Belfast Telegraph

Caroline Moreland's daughter meets with Martin McGuinness to demand answers about IRA murder

Mairia Cahill's explosive revelations the IRA covered up her rape and sheltered her attacker created a political storm for Sinn Fein north and south of the border. She speaks to Shauna Moreland, whose mother Caroline was one of the last people murdered by the Provos in 1994

Shauna Moreland with Mairia Cahill in Belfast city centre last week
Shauna Moreland with Mairia Cahill in Belfast city centre last week
Caroline Moreland was abducted and killed by the IRA six weeks before its 1994 ceasefire

The daughter of a woman abducted and killed by the IRA six weeks before its 1994 ceasefire has met with Deputy First Minister Martin McGuinness for the first time in a bid to find answers surrounding her mother's murder, the Belfast Telegraph has learned.

The meeting, which took place yesterday behind closed doors, was described by Shauna Moreland as "productive".

Speaking exclusively to this newspaper, she said: "I'm still processing the meeting but overall it was productive and I'm glad that it has taken place."

Shauna (31) appeared on BBC NI's Spotlight programme two weeks ago to highlight the case of her mother Caroline Moreland, because she felt she was "constantly getting doors slammed in my face".

In an effort to obtain "answers and closure", she expressed a wish to meet Mr McGuinness to ask him: "Did he know my mummy personally? Was he on the Army Council? If he was, did he sanction her murder, and if so, why, and how can he justify that. Does he sleep at night?"

At that time Mr McGuinness, who strongly denies he was a member of the IRA Army Council, issued a statement indicating he was "more than willing" to meet Shauna, adding: "The killing of Caroline Moreland, like the deaths of all victims of the conflict, was an absolute tragedy, particularly for her young family."

Shauna was 10 years old when she last saw her mother alive.

"She was in the kitchen, I was going over to my granny's. I gave her a hug and kiss and said 'see you later'. There was nothing unusual, it was just a hug and a kiss and I'll see you tomorrow."

Instead, Caroline was abducted by the IRA, held in Belfast for 24 hours, before being put into the boot of a car and driven to Monaghan, where she was held captive. Her body was found 15 days later lying in a pool of blood in Fermanagh. She had been shot in the head. The IRA later alleged that she was an informant.

The murder of the 34-year-old mother-of-three is controversial because it is alleged that the British intelligence agent Stakeknife - Freddie Scappaticci - was involved in her interrogation and it exposes the murky world of collusion between IRA operatives and intelligence services in murder. Scappaticci has denied that he was an agent.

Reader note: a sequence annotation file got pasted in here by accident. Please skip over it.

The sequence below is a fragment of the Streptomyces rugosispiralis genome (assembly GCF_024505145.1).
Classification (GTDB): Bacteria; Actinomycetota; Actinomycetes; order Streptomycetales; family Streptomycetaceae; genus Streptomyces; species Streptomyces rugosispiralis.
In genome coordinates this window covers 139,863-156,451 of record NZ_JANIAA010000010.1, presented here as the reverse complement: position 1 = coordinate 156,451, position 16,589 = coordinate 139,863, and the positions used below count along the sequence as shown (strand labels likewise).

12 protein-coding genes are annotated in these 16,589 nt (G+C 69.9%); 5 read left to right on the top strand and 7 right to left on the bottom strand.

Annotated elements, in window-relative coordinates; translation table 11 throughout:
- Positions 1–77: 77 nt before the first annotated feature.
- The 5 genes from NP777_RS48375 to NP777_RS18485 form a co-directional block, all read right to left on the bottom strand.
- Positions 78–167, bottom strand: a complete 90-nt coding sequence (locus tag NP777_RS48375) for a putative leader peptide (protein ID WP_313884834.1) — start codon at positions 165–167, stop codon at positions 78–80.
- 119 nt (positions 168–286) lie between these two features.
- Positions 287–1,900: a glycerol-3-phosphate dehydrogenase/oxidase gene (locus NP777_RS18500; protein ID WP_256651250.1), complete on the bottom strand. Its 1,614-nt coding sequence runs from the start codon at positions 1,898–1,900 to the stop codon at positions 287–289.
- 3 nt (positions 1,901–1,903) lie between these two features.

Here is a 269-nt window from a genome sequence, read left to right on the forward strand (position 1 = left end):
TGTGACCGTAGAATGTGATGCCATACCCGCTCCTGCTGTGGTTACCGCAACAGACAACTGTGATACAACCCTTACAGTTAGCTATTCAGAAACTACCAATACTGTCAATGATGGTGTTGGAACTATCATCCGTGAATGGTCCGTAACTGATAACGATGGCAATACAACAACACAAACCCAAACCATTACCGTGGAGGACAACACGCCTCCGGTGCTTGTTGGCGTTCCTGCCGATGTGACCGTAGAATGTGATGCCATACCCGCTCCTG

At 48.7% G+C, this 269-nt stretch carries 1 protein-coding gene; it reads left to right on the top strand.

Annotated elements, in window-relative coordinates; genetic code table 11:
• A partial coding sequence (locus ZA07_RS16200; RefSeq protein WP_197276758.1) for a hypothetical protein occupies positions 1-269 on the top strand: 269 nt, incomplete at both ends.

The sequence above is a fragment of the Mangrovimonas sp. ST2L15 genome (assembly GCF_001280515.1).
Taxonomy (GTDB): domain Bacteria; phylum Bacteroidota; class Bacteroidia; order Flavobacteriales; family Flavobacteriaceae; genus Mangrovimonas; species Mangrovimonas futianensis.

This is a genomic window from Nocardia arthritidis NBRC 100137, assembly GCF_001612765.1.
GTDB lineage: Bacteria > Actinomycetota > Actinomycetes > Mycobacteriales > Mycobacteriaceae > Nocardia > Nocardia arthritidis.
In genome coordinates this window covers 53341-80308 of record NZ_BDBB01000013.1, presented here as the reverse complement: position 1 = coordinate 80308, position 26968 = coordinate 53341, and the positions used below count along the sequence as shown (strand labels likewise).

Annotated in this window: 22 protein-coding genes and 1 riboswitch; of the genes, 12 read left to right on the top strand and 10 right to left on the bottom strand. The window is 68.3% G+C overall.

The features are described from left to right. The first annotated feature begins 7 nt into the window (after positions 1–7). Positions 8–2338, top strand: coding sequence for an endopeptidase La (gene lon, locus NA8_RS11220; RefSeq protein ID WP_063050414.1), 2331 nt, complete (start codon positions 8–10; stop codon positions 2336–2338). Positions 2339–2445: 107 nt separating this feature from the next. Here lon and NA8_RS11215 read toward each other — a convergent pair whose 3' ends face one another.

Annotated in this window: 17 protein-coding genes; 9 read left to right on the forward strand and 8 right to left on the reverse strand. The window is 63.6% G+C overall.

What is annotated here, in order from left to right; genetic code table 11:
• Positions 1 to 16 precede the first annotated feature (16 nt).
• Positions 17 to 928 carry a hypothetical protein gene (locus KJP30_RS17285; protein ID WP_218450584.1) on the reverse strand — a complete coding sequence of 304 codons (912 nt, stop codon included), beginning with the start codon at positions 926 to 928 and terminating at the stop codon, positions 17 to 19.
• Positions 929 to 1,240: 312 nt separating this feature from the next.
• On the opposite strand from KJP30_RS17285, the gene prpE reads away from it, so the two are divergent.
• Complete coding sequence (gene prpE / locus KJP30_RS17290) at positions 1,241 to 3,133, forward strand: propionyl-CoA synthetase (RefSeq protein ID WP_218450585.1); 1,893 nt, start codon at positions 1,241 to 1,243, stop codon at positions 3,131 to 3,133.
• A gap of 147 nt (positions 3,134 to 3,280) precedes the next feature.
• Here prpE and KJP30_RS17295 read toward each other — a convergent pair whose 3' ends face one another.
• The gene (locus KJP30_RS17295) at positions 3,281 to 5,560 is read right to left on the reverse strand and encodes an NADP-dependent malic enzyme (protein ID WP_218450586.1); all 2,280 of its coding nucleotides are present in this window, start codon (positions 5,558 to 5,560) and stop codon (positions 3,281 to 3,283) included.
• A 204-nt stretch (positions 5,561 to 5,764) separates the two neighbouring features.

During Caroline Moreland's interrogation, the IRA made a harrowing recording of her speaking which was later passed to her family.

Caroline sounded calm as she stated: "I really regret getting caught up with these people and I really regret what I've done. They told me that I would go away for at least 25 years and that my children would be taken off me and put into the power of social services.

"It was at this point that I agreed to work for them. I wish that I had been caught sooner, but I really would advise anybody else that's in this situation to come forward and tell and not to listen to the things that they tell you, the fear that they put into you about what's going to happen to you. Just come forward and tell what you're doing." The last line is chilling as Caroline says: "No harm will come to you and you'll be helped."

Her daughter believes the "confession" was forced. "To me it sounds scripted. When you hear the recording in full it starts and stops, there's a part in it which she says she's being well looked after, she's being allowed to wash, she's been given food. They then murdered her."

Although this is the first meeting between a senior Sinn Fein figure and Shauna, she had met with the IRA a number of years ago in an effort to uncover the truth.

"I didn't know what to ask them because I wasn't prepared. I asked them why was she killed, and they said she was an informer, and there was a war. They said that my mummy was well respected but that she wasn't a member of the IRA. They didn't apologise. I went numb, to be honest."

Shauna is determined to continue her search for justice. "There was no proper police investigation into my mummy's murder, there was no one convicted, I'm not aware of any inquest. We have had no access to the autopsy report."

She has expressed a wish to meet Secretary of State Theresa Villiers to raise these issues. "If my mummy was informing - and I do say 'if' - she'd have had handlers, they would have known she was missing for 15 days. Why weren't they trying to locate her? The State played God with people's lives.

"My mother was not Caroline Moreland, the IRA informer. She was Caroline Moreland, my mummy. The IRA dehumanised her for years, I want to humanise her again. I didn't do this for my mummy to be put in the spotlight, I did it for me, as a daughter, to have closure.

"It's a road that I've had to go down to put her to rest."

Belfast Telegraph


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